Main-stage, half-time and best-covered country in this sum- er’s gang of eight was Romania. Home to the better part of the Carpathi- ans, the iconic Transfagarasan and Transalpina roads, and most impor- tantly Ioana’s mother we would spend a lot of quality time here.
Romania is a country of stark contrasts: roads of any size can be smooth sailing or rival a technical rally stage. Cities and landscape are equally breathtaking: the former due to their crazy traffic, the latter by its shear magnificence. Accommodation ranges from questionable to downright excellent (some camp-sites in particular). Food is either meat all the way or a vegetarian’s wet dream. People are either dodgy or very friendly and kind; we met the friendly variety in far greater numbers.
Speaking of people: one of our highlights was meeting up with the great folks publishing the Carpathian Two Wheels Guide and going for a ride on smooth black tarmac cutting through the Apuseni mountains. Fine and entertaining people. Thank you for the company.
The epitome of this stage was undoubtedly the days we spent at Ioana’s mum. We were served delicious food aplenty, made from vegetables grown just behind the house, rode the Transbucegi pass and hitch-hiked to Ploesti. Multumim, Doina.
This trip’s biggest wildcard was Serbia as we knew least what to ex- pect. The day we uneventfully crossed the border, leaving the EU we were originally scheduled to set up camp in Timisoara. However, the campsite there only had spots right next to the main-road on offer; not a wise choice if one wants to sleep. So we decided to ride on and make our way to Novi Sad.
The sun was low and we were head- ed straight into it for about 200km - a gruelling exercise. The 40km detour made necessary by 500m of motorway closure did not help things. Upon our arrival in Serbia’s second biggest city, we made use of some free Wi-Fi and decided to forgo our camping plans - the local five star hotel looked far more appealing.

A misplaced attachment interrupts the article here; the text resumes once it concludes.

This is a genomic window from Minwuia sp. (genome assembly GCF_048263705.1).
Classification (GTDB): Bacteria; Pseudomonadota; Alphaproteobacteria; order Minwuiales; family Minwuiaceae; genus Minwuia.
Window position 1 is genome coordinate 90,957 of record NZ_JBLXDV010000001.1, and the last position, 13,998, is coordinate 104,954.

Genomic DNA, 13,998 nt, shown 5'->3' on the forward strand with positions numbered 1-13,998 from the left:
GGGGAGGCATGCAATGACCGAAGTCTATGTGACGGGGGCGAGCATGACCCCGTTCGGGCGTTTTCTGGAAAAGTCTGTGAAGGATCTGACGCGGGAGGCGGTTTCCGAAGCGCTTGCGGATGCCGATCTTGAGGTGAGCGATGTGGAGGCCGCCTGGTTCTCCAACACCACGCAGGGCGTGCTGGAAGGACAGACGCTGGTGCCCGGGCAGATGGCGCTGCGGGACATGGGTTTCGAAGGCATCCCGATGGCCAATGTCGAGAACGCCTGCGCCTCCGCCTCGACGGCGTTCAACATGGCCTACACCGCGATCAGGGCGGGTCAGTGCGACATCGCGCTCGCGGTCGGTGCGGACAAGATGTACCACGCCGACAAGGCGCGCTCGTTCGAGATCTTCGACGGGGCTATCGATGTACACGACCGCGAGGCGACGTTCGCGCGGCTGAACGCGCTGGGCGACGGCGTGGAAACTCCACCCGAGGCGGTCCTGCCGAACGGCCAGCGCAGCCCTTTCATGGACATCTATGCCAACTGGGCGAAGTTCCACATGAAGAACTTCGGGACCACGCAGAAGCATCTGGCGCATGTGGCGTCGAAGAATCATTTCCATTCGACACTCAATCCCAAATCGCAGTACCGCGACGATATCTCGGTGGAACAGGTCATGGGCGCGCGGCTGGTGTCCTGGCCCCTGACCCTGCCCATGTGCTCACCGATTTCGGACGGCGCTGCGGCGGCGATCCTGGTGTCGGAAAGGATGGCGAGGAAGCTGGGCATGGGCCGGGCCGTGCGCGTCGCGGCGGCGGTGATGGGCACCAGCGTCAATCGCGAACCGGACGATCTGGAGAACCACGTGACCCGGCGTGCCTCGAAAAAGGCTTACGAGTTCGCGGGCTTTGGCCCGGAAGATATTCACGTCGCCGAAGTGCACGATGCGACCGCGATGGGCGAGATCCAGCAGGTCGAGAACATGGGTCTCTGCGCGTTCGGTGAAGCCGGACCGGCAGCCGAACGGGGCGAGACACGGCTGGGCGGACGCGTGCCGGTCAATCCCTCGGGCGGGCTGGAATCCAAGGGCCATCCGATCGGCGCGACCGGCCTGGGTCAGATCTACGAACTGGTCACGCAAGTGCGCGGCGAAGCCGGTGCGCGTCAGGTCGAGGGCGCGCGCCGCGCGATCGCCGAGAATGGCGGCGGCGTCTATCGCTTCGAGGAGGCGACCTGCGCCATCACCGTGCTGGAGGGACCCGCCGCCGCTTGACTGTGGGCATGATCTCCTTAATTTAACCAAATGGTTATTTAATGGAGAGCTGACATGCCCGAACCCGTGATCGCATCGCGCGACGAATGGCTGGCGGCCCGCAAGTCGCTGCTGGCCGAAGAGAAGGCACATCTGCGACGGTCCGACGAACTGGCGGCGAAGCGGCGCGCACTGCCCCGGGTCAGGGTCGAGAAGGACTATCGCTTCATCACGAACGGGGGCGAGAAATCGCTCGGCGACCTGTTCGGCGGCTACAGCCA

We loved this place. Everywhere things were beautiful, neat, clean, hardly any foreign tourists and yet no communi- cation issues. The food was good and the craft beer incredible. On top of it all, things were very affordable. We will come back here, that’s certain.
we planned this trip, Croatia felt like a „pass-through“ stage. Most its beauty can be found along the coast or heading south. Along its eastern expanse one is hard-pressed to even find a place to pitch a tent. We spent the night in a driving school turned hotel located right next to the third (and last) stronghold we would see on this trip.
Contrary to our initial plans, we rode to Rijeka rath- er than Zagreb. The idea of a dip in the sea just proved too attractive. We found a rocky but pretty campsite right next to the Adriatic Coast and local refinery. Still, we got to swim in the sea this summer.
Planning a route is always a trade-off between exploring a place and playing it safe. Heading for the mountains generally on the safer side of things if one is after great scen- ery. We know little about Slovenia, but the name Bled struck a chord somehow. Maybe that‘s because it is a very beautiful place.
During this trip we’ve learned that small border crossings are easier than big ones. Fewer peo- ple crossing means less time to wait. We found what must be one of the most remote Croa- tia/Slovenia border posts in existence. The two people working there even seemed surprised to see anyone.
Back to the mountains we quickly found our- selves in Bled just next to the Triglav national park (as did countless other bikers … so many bikes).
We camped in the middle of fairytale landscape (not counting the 500 other people doing the same). A castle build on top of a hill, preceded by a church built on top of an island, set in a clear and warm lake; all to the backdrop of majestic mountains. Gorgeous place indeed.
Expectations were high and Austria did not disappoint. Along the way we had seen plenty of gorgeous landscape, but what this country confronted us with is im- pressive by shear grandeur. So much so, that after a while the “wow-effect” of never ending mountains wears off a little; but just a little.
This was our last country on our trip and it would be a worthy finale. We made it a point not to use any motorway, in part to avoid buying a “Pick- erl”, and in part because it would be a shame to just blast through this place. Never mind that we spent almost ten times the money for the vignette on toll to be allowed to cross the Alps.
Our final act was the Grossglockner Pass. A legendary and fine high alpine roadpassing Austria’s tallest mountain and providing access to the Pasterze glacier. It is also home to some of the most challenging serpentines and hairpin bends we’ve come across so far (Transfagarasan was good training though).
Left with an impression of mighty land- scape, almost 5000km under our tyres and no rush to get home, we set off one last time.